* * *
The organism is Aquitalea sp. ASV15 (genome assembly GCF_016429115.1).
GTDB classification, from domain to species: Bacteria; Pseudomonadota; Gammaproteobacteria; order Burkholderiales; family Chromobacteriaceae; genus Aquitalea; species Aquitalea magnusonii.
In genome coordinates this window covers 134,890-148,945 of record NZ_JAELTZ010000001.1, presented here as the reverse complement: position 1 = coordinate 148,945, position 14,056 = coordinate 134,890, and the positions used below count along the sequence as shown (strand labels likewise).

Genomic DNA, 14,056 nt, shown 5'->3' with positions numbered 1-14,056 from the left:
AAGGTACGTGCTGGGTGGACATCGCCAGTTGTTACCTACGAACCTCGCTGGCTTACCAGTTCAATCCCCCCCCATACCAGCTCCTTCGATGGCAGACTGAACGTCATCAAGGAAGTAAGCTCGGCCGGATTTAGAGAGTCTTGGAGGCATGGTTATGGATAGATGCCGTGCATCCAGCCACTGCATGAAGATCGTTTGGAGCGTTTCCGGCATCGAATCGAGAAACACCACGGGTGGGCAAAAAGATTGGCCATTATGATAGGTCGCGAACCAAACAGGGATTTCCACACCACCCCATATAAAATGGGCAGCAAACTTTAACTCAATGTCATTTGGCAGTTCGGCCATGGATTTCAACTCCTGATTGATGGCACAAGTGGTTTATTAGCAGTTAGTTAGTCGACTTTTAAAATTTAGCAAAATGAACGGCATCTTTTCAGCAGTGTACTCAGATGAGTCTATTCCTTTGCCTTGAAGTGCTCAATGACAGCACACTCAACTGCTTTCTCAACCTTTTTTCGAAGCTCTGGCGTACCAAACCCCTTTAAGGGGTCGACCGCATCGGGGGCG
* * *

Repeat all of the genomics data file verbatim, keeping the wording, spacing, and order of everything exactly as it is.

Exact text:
The organism is Aquitalea sp. ASV15 (genome assembly GCF_016429115.1).
GTDB classification, from domain to species: Bacteria; Pseudomonadota; Gammaproteobacteria; order Burkholderiales; family Chromobacteriaceae; genus Aquitalea; species Aquitalea magnusonii.
In genome coordinates this window covers 134,890-148,945 of record NZ_JAELTZ010000001.1, presented here as the reverse complement: position 1 = coordinate 148,945, position 14,056 = coordinate 134,890, and the positions used below count along the sequence as shown (strand labels likewise).

Genomic DNA, 14,056 nt, shown 5'->3' with positions numbered 1-14,056 from the left:
AAGGTACGTGCTGGGTGGACATCGCCAGTTGTTACCTACGAACCTCGCTGGCTTACCAGTTCAATCCCCCCCCATACCAGCTCCTTCGATGGCAGACTGAACGTCATCAAGGAAGTAAGCTCGGCCGGATTTAGAGAGTCTTGGAGGCATGGTTATGGATAGATGCCGTGCATCCAGCCACTGCATGAAGATCGTTTGGAGCGTTTCCGGCATCGAATCGAGAAACACCACGGGTGGGCAAAAAGATTGGCCATTATGATAGGTCGCGAACCAAACAGGGATTTCCACACCACCCCATATAAAATGGGCAGCAAACTTTAACTCAATGTCATTTGGCAGTTCGGCCATGGATTTCAACTCCTGATTGATGGCACAAGTGGTTTATTAGCAGTTAGTTAGTCGACTTTTAAAATTTAGCAAAATGAACGGCATCTTTTCAGCAGTGTACTCAGATGAGTCTATTCCTTTGCCTTGAAGTGCTCAATGACAGCACACTCAACTGCTTTCTCAACCTTTTTTCGAAGCTCTGGCGTACCAAACCCCTTTAAGGGGTCGACCGCATCGGGGGCG